opensource

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One of WebRTC’s benefits is that the source to it is all open source. Building WebRTC from source provides you the ultimate flexibility to do what you want with the code, but it is also crazy difficult for all but the small few VoIP stack developers who have been dedicated to doing this for years. What benefit does the open source code provide if you can’t figure out how to build from it?

As WebRTC matures into mobile, native desktop apps, and now into embedded devices as part of the Internet of Things, working with the lower-level source code is becoming increasingly common.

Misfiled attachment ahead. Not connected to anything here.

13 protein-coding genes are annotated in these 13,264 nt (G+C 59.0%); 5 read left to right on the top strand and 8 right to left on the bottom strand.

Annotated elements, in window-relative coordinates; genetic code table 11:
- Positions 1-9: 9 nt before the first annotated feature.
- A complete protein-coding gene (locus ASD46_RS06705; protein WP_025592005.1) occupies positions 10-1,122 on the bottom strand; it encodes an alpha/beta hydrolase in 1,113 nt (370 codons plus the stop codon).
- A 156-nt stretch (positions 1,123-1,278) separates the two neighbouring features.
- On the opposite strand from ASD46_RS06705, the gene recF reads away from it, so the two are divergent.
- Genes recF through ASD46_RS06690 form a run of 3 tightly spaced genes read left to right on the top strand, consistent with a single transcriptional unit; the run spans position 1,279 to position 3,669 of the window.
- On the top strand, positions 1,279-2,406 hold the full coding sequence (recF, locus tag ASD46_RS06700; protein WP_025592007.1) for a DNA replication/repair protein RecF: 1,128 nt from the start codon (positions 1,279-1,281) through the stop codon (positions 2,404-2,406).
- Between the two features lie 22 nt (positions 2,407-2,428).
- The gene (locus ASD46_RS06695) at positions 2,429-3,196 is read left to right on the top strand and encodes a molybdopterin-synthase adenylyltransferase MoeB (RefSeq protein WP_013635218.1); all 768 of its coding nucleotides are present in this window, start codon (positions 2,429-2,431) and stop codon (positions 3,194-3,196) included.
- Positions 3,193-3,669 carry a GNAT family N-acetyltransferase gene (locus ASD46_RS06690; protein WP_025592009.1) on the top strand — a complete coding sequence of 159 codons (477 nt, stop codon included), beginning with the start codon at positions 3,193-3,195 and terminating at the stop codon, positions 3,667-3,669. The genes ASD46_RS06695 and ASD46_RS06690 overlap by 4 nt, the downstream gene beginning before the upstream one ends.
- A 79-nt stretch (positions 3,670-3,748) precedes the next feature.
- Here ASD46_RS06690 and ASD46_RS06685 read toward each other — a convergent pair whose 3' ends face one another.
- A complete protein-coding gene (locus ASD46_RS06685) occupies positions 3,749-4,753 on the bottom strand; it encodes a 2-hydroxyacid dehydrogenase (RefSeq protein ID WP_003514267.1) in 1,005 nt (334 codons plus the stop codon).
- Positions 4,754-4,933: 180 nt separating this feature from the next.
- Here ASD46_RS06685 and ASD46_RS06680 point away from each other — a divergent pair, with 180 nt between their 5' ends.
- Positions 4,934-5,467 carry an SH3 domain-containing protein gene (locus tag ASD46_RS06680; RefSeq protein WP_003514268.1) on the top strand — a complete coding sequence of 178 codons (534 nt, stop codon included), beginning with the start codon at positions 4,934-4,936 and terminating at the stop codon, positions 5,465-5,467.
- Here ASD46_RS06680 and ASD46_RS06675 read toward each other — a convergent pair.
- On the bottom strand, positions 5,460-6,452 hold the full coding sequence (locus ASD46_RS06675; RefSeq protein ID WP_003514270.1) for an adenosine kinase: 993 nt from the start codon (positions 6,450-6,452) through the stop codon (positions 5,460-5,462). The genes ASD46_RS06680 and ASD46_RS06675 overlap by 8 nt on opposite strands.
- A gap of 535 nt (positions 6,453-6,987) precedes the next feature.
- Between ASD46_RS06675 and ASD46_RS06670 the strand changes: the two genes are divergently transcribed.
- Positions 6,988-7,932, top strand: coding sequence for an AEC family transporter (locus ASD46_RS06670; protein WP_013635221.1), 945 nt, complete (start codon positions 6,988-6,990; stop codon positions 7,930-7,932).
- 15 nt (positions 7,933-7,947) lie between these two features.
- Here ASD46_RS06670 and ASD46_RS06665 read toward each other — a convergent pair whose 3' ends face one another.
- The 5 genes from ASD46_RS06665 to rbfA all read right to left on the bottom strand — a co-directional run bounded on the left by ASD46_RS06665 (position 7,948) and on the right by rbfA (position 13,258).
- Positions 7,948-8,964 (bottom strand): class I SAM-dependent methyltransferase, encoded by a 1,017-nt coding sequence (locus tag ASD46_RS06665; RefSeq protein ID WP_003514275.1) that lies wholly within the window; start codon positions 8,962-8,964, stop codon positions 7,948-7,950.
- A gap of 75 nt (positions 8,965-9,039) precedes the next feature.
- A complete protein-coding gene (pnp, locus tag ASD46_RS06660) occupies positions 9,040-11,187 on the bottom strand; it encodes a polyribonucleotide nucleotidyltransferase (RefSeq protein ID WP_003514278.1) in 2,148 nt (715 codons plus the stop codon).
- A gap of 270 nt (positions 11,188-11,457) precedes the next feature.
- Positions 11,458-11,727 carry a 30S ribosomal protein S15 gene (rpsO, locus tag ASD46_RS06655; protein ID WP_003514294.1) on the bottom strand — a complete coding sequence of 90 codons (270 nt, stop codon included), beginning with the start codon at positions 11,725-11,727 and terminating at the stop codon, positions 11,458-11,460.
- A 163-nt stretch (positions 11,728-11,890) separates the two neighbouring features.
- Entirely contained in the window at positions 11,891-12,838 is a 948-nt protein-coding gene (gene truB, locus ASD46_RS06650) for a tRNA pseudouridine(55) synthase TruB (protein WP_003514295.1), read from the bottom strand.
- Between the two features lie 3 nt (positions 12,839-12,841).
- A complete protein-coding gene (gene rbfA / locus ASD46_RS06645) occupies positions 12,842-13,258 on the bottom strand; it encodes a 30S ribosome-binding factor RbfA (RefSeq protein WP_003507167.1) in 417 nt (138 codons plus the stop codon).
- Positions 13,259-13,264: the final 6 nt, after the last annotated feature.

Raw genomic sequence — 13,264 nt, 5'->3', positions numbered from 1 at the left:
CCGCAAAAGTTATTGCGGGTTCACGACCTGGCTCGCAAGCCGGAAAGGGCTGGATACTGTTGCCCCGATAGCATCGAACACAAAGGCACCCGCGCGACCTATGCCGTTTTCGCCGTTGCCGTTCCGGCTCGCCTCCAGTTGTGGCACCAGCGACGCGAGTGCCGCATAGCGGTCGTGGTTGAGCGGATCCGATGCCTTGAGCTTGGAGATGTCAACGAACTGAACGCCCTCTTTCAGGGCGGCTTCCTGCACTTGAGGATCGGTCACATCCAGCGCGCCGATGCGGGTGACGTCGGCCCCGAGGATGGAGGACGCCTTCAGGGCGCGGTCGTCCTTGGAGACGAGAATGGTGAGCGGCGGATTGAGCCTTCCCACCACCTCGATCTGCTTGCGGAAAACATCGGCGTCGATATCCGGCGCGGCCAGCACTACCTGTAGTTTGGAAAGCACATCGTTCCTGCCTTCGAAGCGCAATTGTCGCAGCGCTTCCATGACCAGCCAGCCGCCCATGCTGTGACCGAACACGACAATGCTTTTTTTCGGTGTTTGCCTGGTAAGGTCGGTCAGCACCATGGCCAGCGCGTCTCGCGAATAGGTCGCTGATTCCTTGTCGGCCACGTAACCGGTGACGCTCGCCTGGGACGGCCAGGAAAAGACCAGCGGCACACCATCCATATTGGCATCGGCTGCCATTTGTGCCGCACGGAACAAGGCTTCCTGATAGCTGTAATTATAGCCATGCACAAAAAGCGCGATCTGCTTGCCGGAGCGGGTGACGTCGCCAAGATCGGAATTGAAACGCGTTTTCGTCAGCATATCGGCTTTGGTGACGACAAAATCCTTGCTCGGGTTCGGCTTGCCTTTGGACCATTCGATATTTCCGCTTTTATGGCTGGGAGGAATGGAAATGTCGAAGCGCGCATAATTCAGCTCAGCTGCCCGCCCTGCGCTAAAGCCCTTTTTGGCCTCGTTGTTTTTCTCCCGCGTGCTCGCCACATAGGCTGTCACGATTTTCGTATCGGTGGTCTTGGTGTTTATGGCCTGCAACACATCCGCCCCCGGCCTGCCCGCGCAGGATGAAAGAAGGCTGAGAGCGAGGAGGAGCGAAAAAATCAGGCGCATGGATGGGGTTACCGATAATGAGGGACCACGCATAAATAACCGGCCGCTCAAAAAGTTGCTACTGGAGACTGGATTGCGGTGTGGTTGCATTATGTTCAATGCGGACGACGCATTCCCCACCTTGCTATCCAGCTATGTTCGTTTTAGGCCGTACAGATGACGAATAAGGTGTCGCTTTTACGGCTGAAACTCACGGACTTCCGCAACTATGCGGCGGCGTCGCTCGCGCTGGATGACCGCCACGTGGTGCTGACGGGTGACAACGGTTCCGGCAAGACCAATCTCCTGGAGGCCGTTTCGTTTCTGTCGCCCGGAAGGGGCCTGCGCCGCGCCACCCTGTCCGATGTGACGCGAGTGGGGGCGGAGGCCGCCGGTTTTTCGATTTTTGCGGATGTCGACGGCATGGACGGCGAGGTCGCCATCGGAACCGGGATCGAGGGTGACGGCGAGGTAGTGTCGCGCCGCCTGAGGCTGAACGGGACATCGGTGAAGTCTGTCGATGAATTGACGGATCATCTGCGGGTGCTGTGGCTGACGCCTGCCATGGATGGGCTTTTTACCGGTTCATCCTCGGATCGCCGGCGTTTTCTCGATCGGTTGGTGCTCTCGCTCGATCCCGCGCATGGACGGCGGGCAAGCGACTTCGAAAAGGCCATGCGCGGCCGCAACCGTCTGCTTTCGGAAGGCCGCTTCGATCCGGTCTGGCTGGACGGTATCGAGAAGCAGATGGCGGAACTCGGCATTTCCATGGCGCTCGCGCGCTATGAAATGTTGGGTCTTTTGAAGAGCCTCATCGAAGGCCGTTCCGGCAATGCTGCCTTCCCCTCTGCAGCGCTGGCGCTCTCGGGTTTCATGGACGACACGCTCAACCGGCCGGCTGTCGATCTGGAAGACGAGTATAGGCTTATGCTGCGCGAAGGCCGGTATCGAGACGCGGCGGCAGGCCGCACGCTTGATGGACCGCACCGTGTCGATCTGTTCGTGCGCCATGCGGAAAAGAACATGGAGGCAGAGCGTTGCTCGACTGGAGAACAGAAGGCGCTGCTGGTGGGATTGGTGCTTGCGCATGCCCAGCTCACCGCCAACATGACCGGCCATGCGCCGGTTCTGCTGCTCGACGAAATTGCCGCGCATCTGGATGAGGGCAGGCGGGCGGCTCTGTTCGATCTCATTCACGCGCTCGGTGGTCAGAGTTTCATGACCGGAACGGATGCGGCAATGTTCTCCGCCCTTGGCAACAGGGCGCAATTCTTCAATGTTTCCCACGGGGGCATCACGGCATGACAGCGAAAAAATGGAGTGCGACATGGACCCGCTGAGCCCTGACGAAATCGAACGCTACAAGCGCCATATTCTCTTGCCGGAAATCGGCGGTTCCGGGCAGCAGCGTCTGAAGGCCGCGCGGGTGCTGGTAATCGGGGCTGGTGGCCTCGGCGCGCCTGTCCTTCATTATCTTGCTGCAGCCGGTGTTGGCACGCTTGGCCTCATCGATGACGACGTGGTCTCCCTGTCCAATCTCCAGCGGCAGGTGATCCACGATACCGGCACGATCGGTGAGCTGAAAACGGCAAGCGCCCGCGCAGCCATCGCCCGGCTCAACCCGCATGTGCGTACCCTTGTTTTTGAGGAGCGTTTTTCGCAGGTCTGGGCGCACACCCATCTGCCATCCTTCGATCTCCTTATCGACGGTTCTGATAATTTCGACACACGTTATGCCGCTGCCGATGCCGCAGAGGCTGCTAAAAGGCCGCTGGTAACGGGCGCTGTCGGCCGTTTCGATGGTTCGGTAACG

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As Reid previously introduced in his An Intro to WebRTC’s NAT/Firewall Problem post, NAT traversal is often one the more mysterious areas of WebRTC for those without a VoIP background. When two endpoints/applications behind NAT wish to exchange media or data with each other, they use “hole punching” techniques in order to discover a direct communication path that goes from one peer to another through intervening NATs and routers but not traversing any relays. “Hole punching” techniques will fail if both hosts are behind certain types of NATs (e.g. symmetric NATs) or firewalls. In those cases, a direct communication path cannot be found and it’s necessary to use the services of an intermediate host that acts as a relay for the media or data packets, which typically sits on the public Internet. The TURN (Traversal Using Relays around Nat) protocol allows an endpoint (the TURN client) to request that a host (the TURN server) act as a relay. So far TURN, along with ICE and STUN, has seen little deployment. Now that it is a fundamental piece of WebRTC, it is gaining some momentum. In fact, at the IETF we’re now starting a new effort that will focus on enhancements to TURN/STUN that will be applicable to WebRTC deployments. This new effort is called TRAM (Turn Revised And Modernized), and we’re currently discussing its charter.

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